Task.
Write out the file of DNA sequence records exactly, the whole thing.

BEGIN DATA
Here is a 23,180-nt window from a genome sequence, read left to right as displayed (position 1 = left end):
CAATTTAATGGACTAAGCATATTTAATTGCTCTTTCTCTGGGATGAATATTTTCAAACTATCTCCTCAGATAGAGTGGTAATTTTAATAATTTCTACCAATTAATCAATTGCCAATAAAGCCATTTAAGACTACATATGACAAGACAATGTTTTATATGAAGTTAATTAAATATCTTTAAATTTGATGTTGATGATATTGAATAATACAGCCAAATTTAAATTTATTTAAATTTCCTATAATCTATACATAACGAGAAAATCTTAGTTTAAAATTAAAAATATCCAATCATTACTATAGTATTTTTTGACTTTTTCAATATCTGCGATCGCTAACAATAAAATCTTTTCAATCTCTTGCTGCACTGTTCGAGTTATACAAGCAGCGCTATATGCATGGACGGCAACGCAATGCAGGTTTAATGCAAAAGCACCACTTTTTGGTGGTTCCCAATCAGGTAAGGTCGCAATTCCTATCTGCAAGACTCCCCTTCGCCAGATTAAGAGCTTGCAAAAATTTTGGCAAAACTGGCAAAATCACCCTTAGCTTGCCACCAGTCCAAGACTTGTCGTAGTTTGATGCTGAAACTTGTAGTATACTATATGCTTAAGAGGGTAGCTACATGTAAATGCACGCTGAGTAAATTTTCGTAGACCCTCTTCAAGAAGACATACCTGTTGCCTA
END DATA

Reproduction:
Here is a 23,180-nt window from a genome sequence, read left to right as displayed (position 1 = left end):
CAATTTAATGGACTAAGCATATTTAATTGCTCTTTCTCTGGGATGAATATTTTCAAACTATCTCCTCAGATAGAGTGGTAATTTTAATAATTTCTACCAATTAATCAATTGCCAATAAAGCCATTTAAGACTACATATGACAAGACAATGTTTTATATGAAGTTAATTAAATATCTTTAAATTTGATGTTGATGATATTGAATAATACAGCCAAATTTAAATTTATTTAAATTTCCTATAATCTATACATAACGAGAAAATCTTAGTTTAAAATTAAAAATATCCAATCATTACTATAGTATTTTTTGACTTTTTCAATATCTGCGATCGCTAACAATAAAATCTTTTCAATCTCTTGCTGCACTGTTCGAGTTATACAAGCAGCGCTATATGCATGGACGGCAACGCAATGCAGGTTTAATGCAAAAGCACCACTTTTTGGTGGTTCCCAATCAGGTAAGGTCGCAATTCCTATCTGCAAGACTCCCCTTCGCCAGATTAAGAGCTTGCAAAAATTTTGGCAAAACTGGCAAAATCACCCTTAGCTTGCCACCAGTCCAAGACTTGTCGTAGTTTGATGCTGAAACTTGTAGTATACTATATGCTTAAGAGGGTAGCTACATGTAAATGCACGCTGAGTAAATTTTCGTAGACCCTCTTCAAGAAGACATACCTGTTGCCTA